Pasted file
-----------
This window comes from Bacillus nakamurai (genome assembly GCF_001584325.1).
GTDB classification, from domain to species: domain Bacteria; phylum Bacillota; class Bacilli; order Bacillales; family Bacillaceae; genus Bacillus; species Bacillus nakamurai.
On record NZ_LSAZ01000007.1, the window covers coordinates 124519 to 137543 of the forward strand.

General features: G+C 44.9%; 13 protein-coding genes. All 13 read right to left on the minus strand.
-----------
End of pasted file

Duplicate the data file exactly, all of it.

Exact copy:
This window comes from Bacillus nakamurai (genome assembly GCF_001584325.1).
GTDB classification, from domain to species: domain Bacteria; phylum Bacillota; class Bacilli; order Bacillales; family Bacillaceae; genus Bacillus; species Bacillus nakamurai.
On record NZ_LSAZ01000007.1, the window covers coordinates 124519 to 137543 of the forward strand.

General features: G+C 44.9%; 13 protein-coding genes. All 13 read right to left on the minus strand.